Many an avid trekker will be faced with the issue of potential altitude sickness during their adventures around the world. Altitude sickness is incredibly common and something that can get very dangerous very quickly if it is not addressed properly. The best way to deal with altitude sickness, though, is to prevent it.
Prevention is always better than treatment. Many trekkers don’t know this before they head off on their journeys and sometimes assume that the sickness just won’t affect them. Well, we’re here to tell you that there’s nowhere to hide and that altitude sickness is something you will learn about the hard way. But worry not! We have created this guide so that you are aware of what altitude sickness is, and know how to stay safe while trekking.
What is altitude sickness?
Altitude sickness is very simple to define: it’s an illness caused by an ascent to a high altitude (anything above 8,000 feet usually) which results in a shortage of oxygen going into the body, causing it to react in a number of unpleasant ways.
The key symptoms of altitude sickness are nausea, hyperventilation and exhaustion. You may also feel dizzy, have a loss of appetite and problems with your sleep.
There are three types of altitude sickness, all of which vary in terms of severity. Acute Mountain Sickness (AMS) is the most common of the three, and the least dangerous, though it can progress to other stages of altitude sickness if left untreated. AMS gives you nausea, muscle aches and a headache which is pretty unpleasant even when you’re not hiking up a mountain.
High Altitude Pulmonary Edema (HAPE) is another form of altitude sickness in which fluid builds up in the lungs, resulting in a very dangerous and potentially life-threatening illness. If this is left untreated, you can progress to High Altitude Cerebral Edema (HACE), which is where fluid builds up in the brain. HACE is the most serious of the three – and luckily the rarest too.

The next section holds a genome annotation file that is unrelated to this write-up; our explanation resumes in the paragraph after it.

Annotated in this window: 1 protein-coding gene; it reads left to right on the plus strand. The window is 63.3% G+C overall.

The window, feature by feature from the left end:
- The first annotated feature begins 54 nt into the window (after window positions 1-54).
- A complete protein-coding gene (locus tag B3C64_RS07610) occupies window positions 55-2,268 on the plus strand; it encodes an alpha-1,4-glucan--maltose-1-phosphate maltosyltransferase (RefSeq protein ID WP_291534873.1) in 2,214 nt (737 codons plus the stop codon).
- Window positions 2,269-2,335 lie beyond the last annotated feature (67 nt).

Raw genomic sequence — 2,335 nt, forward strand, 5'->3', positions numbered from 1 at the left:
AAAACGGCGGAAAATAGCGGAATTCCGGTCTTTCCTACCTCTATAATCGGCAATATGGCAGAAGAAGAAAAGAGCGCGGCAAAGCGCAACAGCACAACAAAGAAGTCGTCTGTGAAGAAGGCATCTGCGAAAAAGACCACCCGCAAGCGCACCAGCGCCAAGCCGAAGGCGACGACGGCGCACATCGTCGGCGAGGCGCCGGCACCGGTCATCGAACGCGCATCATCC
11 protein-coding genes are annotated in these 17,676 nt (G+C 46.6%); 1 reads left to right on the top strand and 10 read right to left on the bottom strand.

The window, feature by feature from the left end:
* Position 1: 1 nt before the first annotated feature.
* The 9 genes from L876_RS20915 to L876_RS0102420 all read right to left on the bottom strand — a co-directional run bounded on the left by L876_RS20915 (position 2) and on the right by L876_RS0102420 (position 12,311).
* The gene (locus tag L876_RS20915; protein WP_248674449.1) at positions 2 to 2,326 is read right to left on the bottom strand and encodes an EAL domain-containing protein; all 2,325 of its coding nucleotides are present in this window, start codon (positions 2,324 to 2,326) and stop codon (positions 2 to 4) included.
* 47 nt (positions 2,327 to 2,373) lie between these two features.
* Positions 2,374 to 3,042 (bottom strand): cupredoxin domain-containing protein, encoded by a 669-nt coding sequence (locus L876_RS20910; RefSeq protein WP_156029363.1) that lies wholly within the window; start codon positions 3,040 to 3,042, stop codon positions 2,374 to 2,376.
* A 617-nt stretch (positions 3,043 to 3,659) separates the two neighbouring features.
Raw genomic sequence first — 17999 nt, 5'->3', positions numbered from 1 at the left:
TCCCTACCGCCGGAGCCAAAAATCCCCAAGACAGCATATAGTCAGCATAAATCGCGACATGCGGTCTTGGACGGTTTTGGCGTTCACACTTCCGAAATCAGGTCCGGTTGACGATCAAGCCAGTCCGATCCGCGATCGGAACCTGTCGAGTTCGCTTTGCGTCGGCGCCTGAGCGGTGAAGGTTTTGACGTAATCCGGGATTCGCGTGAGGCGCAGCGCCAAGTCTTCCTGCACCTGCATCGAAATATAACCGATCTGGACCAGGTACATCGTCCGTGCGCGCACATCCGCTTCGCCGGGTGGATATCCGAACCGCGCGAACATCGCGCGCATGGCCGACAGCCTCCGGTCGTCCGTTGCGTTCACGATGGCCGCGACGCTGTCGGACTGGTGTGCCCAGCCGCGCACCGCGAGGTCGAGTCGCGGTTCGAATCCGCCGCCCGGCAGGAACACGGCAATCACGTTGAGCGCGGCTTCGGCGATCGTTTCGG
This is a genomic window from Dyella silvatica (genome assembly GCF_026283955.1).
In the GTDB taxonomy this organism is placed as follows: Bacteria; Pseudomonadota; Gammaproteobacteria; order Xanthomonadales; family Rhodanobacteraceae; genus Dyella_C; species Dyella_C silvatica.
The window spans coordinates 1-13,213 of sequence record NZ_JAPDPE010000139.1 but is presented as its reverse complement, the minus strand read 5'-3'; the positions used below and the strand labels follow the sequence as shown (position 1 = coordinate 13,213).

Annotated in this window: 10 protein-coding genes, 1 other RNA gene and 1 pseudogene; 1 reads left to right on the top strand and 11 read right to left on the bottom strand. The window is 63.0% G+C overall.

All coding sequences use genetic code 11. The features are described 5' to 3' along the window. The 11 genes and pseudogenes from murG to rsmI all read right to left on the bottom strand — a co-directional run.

How to stay safe when trekking high
It is clear, then, that altitude sickness can get serious quickly. And so, you should make it your personal responsibility to be aware of the symptoms and potential treatments of altitude sickness – it’s important for any trekker, novice, or pro.
As we said earlier, prevention is better than treatment. To prevent altitude sickness, you must take a few things into account.
When trekking, make sure you stop regularly on your ascent so that you get time to breathe and familiarise yourself with the heights you’re at. You should also make sure to rest as soon as you start to feel a headache coming on or get nauseous.
We’d also recommend drinking a lot of water along your trek and every night sleep below the highest point you trekked to so you can get acclimatised while you sleep.
What to do if you have symptoms of altitude sickness
In order to stay safe while trekking, if you have the symptoms of altitude sickness, you must first inform members of your group. Most importantly, you should inform your guide who will be able to take the next steps.
If your sickness is not at the point where it is dangerous, you should still have enough time to rest and take it easy. So, the sooner you tell your guide the better because you have more of a chance of completing the trek.
However, if the sickness is unbearable and getting pretty nasty, it is vital that you are taken down to a lower level where you can get access to more oxygen and get back to your usual self. If you wait at a lower level for 24 to 48 hours and your symptoms do not improve, you will need to go right to the bottom again and seek medical help immediately before your sickness gets even worse.
In terms of the medicines available to treat altitude sickness, it’s advisable that you are given some ibuprofen and plenty of liquids to keep you hydrated. You should also keep warm and wrap yourself in a blanket while you recuperate. Make sure to avoid any sleeping medications too.
We wish you the best of luck!